Most know Eli Roth as the Bear Jew from Quentin Tarantino’s Inglourious Basterds. But before Roth swung his baseball bat through Nazi Germany, the actor-writer-director spilled buckets of blood across two Hostel films and Cabin Fever, his terrifying indie debut. Roth returns to his roots this week, producing the documentary-style horror film The Last Exorcism for director Daniel Stamm. Roth recently talked with us about tweaking the audience, finding the right actors, and hosing down strippers.
Q: The film has a deliberately slow build. It’s not setup, setup, scare. Do you worry that modern horror audiences won’t have the patience for Exorcism to unfold?
A: There’s a crazy, false notion that audiences are not patient or will not watch a story, that you have to put in a scare every ten minutes. But I always thought that was insane. I remember with Cabin Fever I spent 45 minutes on buildup. And with Hostel it’s not scary until minute 40 or 42. But you’ve got to tell an engaging story. In doing so, two things happen: by the time bad things start happening you really care about the characters and you are worried for them. But also the audience starts to get tense. If you haven’t scared the audience, people think that the audience is going to get bored, but the opposite happens. Audiences are smarter than that. If you’ve engaged them, the audience is thinking, Wait a minute. If these people haven’t tried to scare me yet and we’re now 30 or 40 minutes into the film, they must be so confident in what’s going to happen as a payoff for this movie that I’m now terrified for what that’s going to be.
Q: Normally when you produce a film you also direct it. What happened with The Last Exorcism?
A: Well, originally, the project was brought to me by producer Eric
Newman, who had hired the writers — Huck Botko and Andrew Gurland —
and asked them to direct. I loved their film Mail Order Wife. I
am a big fan of those guys. And so Studio Canal said that they would
finance it if I came onboard. My name was enough for them, which is
great, because that allowed them to really cast whomever they wanted and
find the best actors for the parts. But right as we were about to
start, their comedy The Virginity Hit was green-lit. And they were contractually obligated to do it. Oddly enough, it shot in the exact same town as The Last Exorcism,
so these guys actually had two movies going at once. That’s a terrific
comedy. It comes out in late September. It’s very funny. But we were
suddenly left without a director, and Newman found Daniel’s first movie, A Necessary Death,
which had won AFI Fest. Losing our directors wound up being
this wonderful, happy accident, because Daniel brought something so
interesting and smart to what was already a great script.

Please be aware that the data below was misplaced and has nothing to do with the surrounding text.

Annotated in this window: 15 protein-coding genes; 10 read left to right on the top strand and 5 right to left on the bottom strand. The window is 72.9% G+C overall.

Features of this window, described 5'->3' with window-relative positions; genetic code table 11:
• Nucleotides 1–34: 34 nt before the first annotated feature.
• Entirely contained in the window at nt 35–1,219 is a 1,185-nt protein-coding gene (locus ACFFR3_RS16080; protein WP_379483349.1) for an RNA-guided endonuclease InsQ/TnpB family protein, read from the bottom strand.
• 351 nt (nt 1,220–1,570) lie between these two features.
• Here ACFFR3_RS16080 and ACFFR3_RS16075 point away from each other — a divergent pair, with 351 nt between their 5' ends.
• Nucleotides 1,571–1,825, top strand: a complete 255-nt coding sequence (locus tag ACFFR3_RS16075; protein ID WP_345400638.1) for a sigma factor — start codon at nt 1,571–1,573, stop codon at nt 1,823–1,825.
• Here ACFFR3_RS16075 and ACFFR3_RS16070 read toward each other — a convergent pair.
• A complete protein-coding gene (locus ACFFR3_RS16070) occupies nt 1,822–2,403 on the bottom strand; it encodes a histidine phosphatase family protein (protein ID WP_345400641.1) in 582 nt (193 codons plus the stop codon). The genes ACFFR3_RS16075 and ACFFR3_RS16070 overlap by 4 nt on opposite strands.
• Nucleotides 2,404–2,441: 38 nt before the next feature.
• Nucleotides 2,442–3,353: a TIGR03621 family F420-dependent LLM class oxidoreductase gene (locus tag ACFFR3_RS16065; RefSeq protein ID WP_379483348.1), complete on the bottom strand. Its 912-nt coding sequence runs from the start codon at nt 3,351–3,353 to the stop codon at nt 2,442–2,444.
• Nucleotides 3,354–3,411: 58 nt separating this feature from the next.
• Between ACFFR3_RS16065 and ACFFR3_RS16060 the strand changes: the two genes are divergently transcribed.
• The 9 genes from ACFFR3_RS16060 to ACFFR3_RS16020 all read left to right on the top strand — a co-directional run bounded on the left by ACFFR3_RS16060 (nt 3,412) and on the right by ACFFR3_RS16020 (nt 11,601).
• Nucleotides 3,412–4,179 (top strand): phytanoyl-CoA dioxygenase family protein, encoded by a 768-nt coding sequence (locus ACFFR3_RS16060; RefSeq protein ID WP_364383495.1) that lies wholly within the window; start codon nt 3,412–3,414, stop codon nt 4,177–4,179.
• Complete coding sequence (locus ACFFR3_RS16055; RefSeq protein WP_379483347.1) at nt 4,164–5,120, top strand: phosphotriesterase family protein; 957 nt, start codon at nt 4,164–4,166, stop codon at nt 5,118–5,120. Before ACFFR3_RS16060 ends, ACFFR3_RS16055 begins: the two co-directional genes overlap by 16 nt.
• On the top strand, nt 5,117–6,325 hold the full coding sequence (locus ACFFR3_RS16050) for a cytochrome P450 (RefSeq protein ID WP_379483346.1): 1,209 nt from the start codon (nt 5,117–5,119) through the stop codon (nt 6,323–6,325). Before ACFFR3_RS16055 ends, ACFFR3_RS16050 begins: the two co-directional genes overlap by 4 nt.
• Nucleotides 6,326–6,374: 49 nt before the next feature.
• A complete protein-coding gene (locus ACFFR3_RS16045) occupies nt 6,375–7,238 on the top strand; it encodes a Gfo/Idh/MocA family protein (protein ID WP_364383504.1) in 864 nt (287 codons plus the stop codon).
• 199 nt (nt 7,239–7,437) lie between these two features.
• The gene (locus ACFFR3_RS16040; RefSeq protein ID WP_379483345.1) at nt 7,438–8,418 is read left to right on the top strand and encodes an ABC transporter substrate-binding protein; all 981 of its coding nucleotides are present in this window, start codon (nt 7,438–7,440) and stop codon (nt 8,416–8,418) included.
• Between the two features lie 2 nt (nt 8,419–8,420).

Q: To me, the film works as well as it does because Patrick Fabian is just excellent as the skeptical exorcist.
A: Right, and we knew that. We had talked about finding differences from Cloverfield or Paranormal Activity.
Daniel always said this movie has to be about the performances. This is
not an effects-driven movie. He didn’t even want makeup during any of
the possession scenes. Everything had to feel like this was really
possible and really happening. It was a rigorous casting process. We
knew that it was really up to Patrick and Ashley [Bell] to make or break
this film. And Daniel found them. He actually made Patrick give a
sermon [in his audition]. Then he turned around and said, “I could watch
this guy give a sermon about banana bread, and I’d want to stand up and
cheer.” Which is how the banana-bread scene wound up in the movie. So
Daniel really understood what these two were capable of and really gave
them the freedom to go crazy and do what they do best. People come out of the
movie going, “Oh my God, who are those two?”
Q: On a lighter note, how did you prepare to play the wet-T-shirt-contest host in Piranha 3D?
A: Well, you know, preparing to play host to a wet-T-shirt contest is
something that I have been doing in my mind since I was about 9 years
old. Every time I have a hose, I’m really sort of imagining myself
hosting a wet-T-shirt contest. So when Alex Aja called me up and asked
me to come out of acting retirement to hose down strippers, I thought
that for the betterment of cinema I had to do that for him. I’m that
committed to my craft. After the first day of shooting, I called up
Quentin Tarantino and told him that, while I was sorry, I think I’d
found a better director for whom I like working more.
Q: I’m sure he understood.
A: Oh, he totally understood. Who am I to criticize Inglourious Basterds?
I think it’s a flawless film. But if there is one criticism I could
make that I think is a fair criticism it’s that it could have used a